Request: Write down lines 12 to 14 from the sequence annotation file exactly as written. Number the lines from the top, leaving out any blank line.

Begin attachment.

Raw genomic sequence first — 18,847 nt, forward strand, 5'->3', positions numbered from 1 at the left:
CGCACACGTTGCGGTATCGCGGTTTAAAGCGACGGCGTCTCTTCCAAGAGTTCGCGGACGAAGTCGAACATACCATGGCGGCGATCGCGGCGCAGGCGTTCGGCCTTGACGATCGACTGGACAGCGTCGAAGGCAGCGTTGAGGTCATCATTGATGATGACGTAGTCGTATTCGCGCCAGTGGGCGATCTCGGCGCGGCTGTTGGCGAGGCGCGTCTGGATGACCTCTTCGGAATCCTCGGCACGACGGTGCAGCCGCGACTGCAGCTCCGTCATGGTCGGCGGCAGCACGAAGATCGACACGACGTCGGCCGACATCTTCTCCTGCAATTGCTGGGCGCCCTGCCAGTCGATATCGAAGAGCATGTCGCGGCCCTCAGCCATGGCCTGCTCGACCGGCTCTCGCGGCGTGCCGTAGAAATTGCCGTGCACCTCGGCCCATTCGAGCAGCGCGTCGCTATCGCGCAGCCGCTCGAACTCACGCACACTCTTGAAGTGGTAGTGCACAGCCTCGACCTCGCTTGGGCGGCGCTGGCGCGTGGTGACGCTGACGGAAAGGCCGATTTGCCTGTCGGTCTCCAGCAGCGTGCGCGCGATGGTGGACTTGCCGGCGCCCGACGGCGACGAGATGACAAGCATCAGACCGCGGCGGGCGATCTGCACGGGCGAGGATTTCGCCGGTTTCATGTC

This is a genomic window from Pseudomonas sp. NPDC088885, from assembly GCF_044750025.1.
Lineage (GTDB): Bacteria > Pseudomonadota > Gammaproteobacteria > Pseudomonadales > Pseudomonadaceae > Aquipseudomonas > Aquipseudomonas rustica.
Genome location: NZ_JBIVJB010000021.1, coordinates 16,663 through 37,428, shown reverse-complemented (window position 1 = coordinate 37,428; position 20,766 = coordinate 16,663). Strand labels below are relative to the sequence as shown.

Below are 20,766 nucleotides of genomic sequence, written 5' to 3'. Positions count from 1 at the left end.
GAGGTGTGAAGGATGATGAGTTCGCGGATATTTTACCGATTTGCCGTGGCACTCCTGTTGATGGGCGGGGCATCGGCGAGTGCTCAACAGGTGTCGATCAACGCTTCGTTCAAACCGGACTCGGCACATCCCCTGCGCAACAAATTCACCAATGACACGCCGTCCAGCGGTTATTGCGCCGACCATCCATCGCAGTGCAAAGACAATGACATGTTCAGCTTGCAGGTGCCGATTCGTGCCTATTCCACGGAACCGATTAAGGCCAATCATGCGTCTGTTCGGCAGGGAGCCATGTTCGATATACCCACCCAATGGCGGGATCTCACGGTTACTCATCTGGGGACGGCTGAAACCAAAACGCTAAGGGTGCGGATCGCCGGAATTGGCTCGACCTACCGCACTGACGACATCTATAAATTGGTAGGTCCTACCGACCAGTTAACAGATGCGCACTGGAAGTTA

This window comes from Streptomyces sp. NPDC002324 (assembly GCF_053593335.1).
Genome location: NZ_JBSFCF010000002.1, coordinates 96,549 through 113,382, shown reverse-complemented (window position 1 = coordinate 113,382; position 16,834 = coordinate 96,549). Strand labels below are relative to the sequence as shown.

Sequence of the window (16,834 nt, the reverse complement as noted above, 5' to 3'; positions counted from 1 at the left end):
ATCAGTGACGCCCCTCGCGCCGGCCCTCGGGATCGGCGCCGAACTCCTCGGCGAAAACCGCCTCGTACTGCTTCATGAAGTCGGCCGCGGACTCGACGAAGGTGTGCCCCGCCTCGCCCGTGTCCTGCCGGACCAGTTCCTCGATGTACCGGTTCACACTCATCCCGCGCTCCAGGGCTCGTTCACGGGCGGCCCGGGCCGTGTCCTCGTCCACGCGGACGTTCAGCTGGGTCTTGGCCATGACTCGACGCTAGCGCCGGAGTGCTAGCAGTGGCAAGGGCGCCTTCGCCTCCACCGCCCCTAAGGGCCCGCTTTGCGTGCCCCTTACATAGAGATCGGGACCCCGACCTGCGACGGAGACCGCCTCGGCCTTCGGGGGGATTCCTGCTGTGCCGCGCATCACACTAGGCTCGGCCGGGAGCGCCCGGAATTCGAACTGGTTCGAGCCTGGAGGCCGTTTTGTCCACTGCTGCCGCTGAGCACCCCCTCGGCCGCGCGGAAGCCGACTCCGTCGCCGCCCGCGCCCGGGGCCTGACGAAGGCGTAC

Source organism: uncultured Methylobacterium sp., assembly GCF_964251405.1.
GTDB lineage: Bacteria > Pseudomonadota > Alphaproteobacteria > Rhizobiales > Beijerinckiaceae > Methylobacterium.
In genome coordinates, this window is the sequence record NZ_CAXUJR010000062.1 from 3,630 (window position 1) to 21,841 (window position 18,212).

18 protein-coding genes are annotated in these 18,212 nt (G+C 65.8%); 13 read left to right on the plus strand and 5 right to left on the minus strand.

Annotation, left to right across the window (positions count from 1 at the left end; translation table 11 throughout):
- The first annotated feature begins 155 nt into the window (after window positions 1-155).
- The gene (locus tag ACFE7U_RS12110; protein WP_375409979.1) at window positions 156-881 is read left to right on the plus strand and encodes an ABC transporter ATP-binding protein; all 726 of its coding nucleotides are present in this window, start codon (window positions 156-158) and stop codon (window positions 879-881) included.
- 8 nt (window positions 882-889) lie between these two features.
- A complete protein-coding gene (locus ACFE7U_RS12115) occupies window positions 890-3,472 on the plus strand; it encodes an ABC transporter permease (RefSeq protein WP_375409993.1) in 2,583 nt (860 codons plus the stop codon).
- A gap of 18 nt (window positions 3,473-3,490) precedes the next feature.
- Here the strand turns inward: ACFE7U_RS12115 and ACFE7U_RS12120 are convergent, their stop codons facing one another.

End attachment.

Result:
Source organism: uncultured Methylobacterium sp., assembly GCF_964251405.1.
GTDB lineage: Bacteria > Pseudomonadota > Alphaproteobacteria > Rhizobiales > Beijerinckiaceae > Methylobacterium.
In genome coordinates, this window is the sequence record NZ_CAXUJR010000062.1 from 3,630 (window position 1) to 21,841 (window position 18,212).